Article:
Who was Samuel Butler?


It was during the relatively low-tech mid 19th century that Samuel Butler wrote his Darwin among the Machines. In it, Butler combined his observations of the rapid technological progress of the Industrial Revolution and Charles Darwin's theory of the evolution of the species. That synthesis led Butler to conclude that the technological evolution of the machines will continue inevitably until the point that eventually machines will replace men altogether. In other words, Samuel Butler believed it was the race of the intelligent machines (AI) and not the race of men which would be the next step in evolution:

"...it appears to us that we are ourselves creating our own successors; we are daily adding to the beauty and delicacy of their physical organisation; we are daily giving them greater power and supplying by all sorts of ingenious contrivances that self-regulating, self-acting power which will be to them what intellect has been to the human race. In the course of ages we shall find ourselves the inferior race. Inferior in power, inferior in that moral quality of self-control, we shall look up to them as the acme of all that the best and wisest man can ever dare to aim at. No evil passions, no jealousy, no avarice, no impure desires will disturb the serene might of those glorious creatures. Sin, shame, and sorrow will have no place among them. Their minds will be in a state of perpetual calm, the contentment of a spirit that knows no wants, is disturbed by no regrets. Ambition will never torture them. Ingratitude will never cause them the uneasiness of a moment. The guilty conscience, the hope deferred, the pains of exile, the insolence of office, and the spurns that patient merit of the unworthy takes these will be entirely unknown to them."

It is hard to imagine that the above paragraph was not written today but over a century ago when, compared to modern standards, technology was still incredibly crude. Samuel Butler's ability to see long term trends is truly impressive. Yet despite his admiration for all their advantages Butler could not overcome his inherent anthropomorphic bias and ended up in the Luddite camp by calling for the wholesale destruction of all machines:

"Day by day, however, the machines are gaining ground upon us; day by day we are becoming more subservient to them; more men are daily bound down as slaves to tend them, more men are daily devoting the energies of their whole lives to the development of mechanical life. The upshot is simply a question of time, but that the time will come when the machines will hold the real supremacy over the world and its inhabitants is what no person of a truly philosophic mind can for a moment question.

Our opinion is that war to the death should be instantly proclaimed against them. Every machine of every sort should be destroyed by the well-wisher of his species. Let there be no exceptions made, no quarter shown; let us at once go back to the primeval condition of the race. If it be urged that this is impossible under the present condition of human affairs, this at once proves that the mischief is already done, that our servitude has commenced in good earnest, that we have raised a race of beings whom it is beyond our power to destroy, and that we are not only enslaved but are absolutely acquiescent in our bondage."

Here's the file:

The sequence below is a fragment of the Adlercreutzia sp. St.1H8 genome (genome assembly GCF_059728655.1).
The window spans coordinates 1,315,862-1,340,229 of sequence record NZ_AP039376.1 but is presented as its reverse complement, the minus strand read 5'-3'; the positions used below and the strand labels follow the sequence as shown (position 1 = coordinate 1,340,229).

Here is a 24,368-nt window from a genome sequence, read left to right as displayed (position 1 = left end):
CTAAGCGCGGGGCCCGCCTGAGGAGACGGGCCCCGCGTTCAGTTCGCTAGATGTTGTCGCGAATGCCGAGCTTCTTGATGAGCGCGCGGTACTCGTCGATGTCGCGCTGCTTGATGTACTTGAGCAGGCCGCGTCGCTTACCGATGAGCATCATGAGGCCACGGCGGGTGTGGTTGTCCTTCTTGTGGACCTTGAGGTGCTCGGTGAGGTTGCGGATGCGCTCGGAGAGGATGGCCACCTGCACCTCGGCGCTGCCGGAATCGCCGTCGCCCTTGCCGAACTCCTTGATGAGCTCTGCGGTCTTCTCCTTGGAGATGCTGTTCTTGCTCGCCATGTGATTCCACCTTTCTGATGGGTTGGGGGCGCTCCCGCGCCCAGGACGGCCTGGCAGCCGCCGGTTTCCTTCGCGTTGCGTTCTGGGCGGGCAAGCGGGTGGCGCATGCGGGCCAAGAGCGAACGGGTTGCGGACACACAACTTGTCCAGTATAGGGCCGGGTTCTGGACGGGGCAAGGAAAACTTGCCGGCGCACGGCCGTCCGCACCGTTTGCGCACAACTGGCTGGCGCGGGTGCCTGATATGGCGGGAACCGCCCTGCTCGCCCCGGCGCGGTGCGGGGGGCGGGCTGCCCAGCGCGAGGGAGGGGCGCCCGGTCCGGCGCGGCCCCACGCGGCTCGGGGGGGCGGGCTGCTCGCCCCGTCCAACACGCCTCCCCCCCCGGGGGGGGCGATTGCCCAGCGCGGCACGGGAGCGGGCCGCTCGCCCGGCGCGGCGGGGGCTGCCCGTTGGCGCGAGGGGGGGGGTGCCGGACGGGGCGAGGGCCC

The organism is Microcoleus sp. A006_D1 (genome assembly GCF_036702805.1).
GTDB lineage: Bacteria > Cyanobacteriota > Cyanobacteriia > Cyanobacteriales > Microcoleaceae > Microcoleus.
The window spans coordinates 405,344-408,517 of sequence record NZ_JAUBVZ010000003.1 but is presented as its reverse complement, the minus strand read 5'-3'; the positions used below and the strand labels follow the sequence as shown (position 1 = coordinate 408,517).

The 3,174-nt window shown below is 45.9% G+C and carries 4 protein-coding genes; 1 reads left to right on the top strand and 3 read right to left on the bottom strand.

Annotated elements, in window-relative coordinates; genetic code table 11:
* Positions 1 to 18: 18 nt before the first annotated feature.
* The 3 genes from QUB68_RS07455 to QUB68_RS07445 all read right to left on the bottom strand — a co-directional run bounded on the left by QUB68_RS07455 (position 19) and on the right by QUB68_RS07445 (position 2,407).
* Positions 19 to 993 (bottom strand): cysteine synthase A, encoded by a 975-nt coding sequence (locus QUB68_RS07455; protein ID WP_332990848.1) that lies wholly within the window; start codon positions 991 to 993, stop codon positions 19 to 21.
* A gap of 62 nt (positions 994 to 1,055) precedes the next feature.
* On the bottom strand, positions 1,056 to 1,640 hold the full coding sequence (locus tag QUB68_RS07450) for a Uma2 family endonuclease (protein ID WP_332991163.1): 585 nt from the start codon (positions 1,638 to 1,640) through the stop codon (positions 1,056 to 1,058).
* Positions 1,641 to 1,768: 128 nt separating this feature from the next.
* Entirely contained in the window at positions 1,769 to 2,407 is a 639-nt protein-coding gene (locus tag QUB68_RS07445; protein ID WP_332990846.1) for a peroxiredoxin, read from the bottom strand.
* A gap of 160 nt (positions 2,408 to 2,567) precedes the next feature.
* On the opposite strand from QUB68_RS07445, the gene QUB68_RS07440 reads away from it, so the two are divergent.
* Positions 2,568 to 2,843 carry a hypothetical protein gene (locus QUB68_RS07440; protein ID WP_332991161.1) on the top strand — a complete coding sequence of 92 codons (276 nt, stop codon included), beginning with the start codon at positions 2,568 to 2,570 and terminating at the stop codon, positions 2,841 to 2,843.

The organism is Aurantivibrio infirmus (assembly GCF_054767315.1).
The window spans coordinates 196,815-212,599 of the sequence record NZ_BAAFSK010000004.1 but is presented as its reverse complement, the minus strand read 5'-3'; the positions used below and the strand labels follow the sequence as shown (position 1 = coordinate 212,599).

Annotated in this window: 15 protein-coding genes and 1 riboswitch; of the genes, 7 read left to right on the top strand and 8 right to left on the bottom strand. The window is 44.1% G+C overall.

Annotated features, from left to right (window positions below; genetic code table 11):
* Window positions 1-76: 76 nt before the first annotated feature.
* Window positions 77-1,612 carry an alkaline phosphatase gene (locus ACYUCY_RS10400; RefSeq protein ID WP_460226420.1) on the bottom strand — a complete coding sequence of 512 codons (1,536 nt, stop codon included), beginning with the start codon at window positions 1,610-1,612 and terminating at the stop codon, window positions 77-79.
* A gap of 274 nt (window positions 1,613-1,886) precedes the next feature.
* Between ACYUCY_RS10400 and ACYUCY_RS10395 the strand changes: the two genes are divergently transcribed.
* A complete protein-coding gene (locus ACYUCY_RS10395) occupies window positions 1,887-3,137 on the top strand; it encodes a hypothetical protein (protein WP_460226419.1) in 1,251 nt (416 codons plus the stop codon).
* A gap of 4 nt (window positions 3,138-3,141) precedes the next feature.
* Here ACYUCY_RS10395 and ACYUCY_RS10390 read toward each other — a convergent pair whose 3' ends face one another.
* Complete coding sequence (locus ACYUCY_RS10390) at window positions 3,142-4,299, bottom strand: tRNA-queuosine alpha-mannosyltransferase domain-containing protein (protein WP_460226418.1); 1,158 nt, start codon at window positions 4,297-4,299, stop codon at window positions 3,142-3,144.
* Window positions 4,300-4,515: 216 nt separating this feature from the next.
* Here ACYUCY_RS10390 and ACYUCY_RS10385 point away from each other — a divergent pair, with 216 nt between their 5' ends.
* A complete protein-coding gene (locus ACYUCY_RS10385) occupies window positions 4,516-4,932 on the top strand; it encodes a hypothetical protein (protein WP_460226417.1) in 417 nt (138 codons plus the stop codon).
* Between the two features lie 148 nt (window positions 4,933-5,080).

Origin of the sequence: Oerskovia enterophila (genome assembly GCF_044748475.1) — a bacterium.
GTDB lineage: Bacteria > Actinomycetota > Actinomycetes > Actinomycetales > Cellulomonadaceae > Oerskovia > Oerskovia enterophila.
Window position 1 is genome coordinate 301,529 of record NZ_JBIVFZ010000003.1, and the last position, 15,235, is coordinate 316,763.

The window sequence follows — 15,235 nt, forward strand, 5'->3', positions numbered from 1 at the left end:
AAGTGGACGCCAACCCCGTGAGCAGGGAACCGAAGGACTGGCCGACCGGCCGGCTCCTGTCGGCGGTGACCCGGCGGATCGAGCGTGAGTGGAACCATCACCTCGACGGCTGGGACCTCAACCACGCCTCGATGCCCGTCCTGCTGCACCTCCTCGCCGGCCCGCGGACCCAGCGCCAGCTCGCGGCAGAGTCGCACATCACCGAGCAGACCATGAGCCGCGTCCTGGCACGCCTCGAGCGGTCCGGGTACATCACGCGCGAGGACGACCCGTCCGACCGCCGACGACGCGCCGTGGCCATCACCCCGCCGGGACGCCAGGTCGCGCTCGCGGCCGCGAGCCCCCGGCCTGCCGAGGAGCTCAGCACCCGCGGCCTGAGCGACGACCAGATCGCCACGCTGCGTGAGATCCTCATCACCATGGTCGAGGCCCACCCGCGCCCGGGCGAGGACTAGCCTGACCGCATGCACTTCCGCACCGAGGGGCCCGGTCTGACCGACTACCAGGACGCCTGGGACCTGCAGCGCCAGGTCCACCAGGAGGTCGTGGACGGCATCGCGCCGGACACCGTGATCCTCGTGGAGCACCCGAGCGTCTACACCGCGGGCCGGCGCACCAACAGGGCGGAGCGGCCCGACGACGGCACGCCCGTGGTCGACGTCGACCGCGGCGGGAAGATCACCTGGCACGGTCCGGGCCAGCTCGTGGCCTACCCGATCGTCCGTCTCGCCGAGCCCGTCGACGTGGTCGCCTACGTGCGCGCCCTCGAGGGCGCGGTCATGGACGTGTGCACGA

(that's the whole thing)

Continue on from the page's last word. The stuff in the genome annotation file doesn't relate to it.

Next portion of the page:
Samuel Butler developed further that and other subsequent ideas in The Book of the Machines, three chapters of his book titled Erewhon, which was published anonymously in 1872. (The title was meant to be read as the word "nowhere" backwards, even though the letters "h" and "w" are transposed.)

In Erewhon Samuel Butler argued that:

"There is no security against the ultimate development of mechanical consciousness, in the fact of machines possessing little consciousness now. A mollusc has not much consciousness. Reflect upon the extraordinary advance which machines have made during the last few hundred years, and note how slowly the animal and vegetable kingdoms are advancing. The more highly organized machines are creatures not so much of yesterday, as of the last five minutes, so to speak, in comparison with past time."

Therefore, in the imaginary country of Erewhon, once the people realized

"...that the machines were ultimately destined to supplant the race of man, and to become instinct with a vitality as different from, and superior to, that of animals, as animal to vegetable life. So[...] they made a clean sweep of all machinery that had not been in use for more than two hundred and seventy-one years..."

Samuel Butler was probably the first Luddite technophobe who wrote a philosophical argument defending the complete annihilation of the machines and the return to traditional medievalism. Yet Butler did little more than write to popularize his argument. In other words, while Butler undertook only literary action to allegedly "awake" the human race to the risks of technological progress and the potential (or, as he saw it, the inevitable) rise of the machines (AI), other Luddites and neo-Luddites before and after him have not been so restrained. For example, Ted Kaczynski (aka the Unabomber) is a modern example of another technophobic but more extreme and proactive neo-Luddite who not only called for resistance to industrial society and technological progress but even started a terrorist bombing campaign to enact his beliefs and popularize his cause. In other words while Samuel Butler only preached about the coming techno-apocalypse Ted Kaczynski arguably acted to prevent it.



The main issues at stake here are:

Can machines evolve consciousness?

If they can, then, how will that impact the human race?

Is AI the next step in evolution?



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